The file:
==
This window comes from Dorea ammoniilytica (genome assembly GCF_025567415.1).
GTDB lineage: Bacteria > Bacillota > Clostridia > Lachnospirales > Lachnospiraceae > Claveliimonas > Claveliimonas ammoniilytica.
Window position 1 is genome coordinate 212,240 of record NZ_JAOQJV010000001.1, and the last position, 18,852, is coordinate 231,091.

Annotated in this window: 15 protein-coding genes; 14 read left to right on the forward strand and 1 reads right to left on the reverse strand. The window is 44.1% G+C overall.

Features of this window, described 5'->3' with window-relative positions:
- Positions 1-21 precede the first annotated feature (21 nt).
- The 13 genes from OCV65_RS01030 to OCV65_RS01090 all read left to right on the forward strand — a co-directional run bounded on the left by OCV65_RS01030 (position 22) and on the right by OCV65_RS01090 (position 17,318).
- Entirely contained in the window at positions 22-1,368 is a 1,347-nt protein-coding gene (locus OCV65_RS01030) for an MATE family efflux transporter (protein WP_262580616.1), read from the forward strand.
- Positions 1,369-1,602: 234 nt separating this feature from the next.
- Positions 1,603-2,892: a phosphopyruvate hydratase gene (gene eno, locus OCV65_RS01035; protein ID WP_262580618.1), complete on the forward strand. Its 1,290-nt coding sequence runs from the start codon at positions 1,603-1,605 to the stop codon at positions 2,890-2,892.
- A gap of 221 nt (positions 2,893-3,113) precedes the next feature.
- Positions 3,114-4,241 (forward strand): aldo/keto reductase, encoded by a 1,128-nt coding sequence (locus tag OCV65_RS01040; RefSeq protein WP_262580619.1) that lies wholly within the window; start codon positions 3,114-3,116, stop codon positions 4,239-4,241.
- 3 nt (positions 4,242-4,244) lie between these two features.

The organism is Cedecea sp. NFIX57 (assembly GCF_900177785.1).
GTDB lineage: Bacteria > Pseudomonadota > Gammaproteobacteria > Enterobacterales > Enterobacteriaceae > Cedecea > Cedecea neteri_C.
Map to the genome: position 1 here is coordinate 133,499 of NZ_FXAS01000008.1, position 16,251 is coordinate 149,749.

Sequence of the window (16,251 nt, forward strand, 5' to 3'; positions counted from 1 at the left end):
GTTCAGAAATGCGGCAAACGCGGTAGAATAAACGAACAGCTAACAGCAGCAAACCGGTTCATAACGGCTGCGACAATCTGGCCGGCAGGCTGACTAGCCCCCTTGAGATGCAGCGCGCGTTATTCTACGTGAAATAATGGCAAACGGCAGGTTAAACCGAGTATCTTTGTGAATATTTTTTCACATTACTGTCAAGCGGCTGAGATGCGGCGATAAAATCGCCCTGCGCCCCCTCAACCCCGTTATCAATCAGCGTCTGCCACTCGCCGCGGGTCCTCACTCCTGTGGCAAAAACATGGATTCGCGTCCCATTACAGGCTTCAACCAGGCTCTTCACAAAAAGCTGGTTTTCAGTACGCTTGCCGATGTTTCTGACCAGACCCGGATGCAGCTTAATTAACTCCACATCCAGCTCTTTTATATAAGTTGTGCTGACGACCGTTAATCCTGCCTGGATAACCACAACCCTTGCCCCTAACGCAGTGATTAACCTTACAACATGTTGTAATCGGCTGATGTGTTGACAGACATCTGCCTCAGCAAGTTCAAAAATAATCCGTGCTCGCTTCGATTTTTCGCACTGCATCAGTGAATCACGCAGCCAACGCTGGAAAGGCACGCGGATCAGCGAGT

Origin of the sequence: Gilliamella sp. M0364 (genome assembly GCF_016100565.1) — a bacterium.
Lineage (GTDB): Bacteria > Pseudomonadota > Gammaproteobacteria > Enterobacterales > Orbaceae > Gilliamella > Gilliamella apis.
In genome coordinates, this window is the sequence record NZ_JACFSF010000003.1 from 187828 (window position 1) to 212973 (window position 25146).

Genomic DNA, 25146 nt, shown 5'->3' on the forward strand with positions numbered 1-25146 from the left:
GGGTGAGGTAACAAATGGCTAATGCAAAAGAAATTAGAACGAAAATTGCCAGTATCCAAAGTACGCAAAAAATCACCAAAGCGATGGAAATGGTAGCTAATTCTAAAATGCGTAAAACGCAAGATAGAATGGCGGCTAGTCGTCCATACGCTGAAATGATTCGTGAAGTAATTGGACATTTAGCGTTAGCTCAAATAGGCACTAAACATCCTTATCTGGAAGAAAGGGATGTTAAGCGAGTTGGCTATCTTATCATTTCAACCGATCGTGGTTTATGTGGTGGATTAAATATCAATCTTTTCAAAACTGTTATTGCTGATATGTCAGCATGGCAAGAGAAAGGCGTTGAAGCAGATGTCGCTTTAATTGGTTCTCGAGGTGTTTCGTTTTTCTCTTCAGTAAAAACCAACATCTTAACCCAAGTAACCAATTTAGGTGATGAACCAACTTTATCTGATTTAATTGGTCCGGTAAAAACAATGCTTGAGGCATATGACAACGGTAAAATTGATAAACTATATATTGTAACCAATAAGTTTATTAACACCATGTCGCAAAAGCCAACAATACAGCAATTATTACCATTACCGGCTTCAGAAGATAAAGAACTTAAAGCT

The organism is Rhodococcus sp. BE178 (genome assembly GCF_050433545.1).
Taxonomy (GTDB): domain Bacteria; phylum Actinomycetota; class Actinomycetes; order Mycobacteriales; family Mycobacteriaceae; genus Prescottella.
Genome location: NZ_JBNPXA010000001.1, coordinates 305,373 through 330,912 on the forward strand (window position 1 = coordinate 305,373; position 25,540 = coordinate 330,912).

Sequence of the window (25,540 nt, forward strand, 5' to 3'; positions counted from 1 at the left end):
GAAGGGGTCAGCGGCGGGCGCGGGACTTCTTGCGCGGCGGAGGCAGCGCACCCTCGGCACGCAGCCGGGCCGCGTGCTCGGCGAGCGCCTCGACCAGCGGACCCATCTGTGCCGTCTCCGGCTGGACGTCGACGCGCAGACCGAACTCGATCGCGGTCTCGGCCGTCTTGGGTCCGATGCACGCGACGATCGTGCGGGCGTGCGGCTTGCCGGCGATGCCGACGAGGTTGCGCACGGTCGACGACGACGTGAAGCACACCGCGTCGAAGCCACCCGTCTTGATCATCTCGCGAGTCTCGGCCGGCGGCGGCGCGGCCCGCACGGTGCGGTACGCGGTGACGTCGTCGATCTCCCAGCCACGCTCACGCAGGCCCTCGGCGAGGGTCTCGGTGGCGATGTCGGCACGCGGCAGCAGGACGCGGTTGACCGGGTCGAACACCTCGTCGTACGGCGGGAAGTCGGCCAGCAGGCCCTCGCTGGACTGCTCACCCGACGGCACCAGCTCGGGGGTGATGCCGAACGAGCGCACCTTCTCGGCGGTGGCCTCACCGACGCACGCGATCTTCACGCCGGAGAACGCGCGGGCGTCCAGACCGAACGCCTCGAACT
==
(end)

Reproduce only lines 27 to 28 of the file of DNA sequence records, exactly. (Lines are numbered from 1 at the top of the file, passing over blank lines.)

Sequence of the window (25,540 nt, forward strand, 5' to 3'; positions counted from 1 at the left end):
GAAGGGGTCAGCGGCGGGCGCGGGACTTCTTGCGCGGCGGAGGCAGCGCACCCTCGGCACGCAGCCGGGCCGCGTGCTCGGCGAGCGCCTCGACCAGCGGACCCATCTGTGCCGTCTCCGGCTGGACGTCGACGCGCAGACCGAACTCGATCGCGGTCTCGGCCGTCTTGGGTCCGATGCACGCGACGATCGTGCGGGCGTGCGGCTTGCCGGCGATGCCGACGAGGTTGCGCACGGTCGACGACGACGTGAAGCACACCGCGTCGAAGCCACCCGTCTTGATCATCTCGCGAGTCTCGGCCGGCGGCGGCGCGGCCCGCACGGTGCGGTACGCGGTGACGTCGTCGATCTCCCAGCCACGCTCACGCAGGCCCTCGGCGAGGGTCTCGGTGGCGATGTCGGCACGCGGCAGCAGGACGCGGTTGACCGGGTCGAACACCTCGTCGTACGGCGGGAAGTCGGCCAGCAGGCCCTCGCTGGACTGCTCACCCGACGGCACCAGCTCGGGGGTGATGCCGAACGAGCGCACCTTCTCGGCGGTGGCCTCACCGACGCACGCGATCTTCACGCCGGAGAACGCGCGGGCGTCCAGACCGAACGCCTCGAACT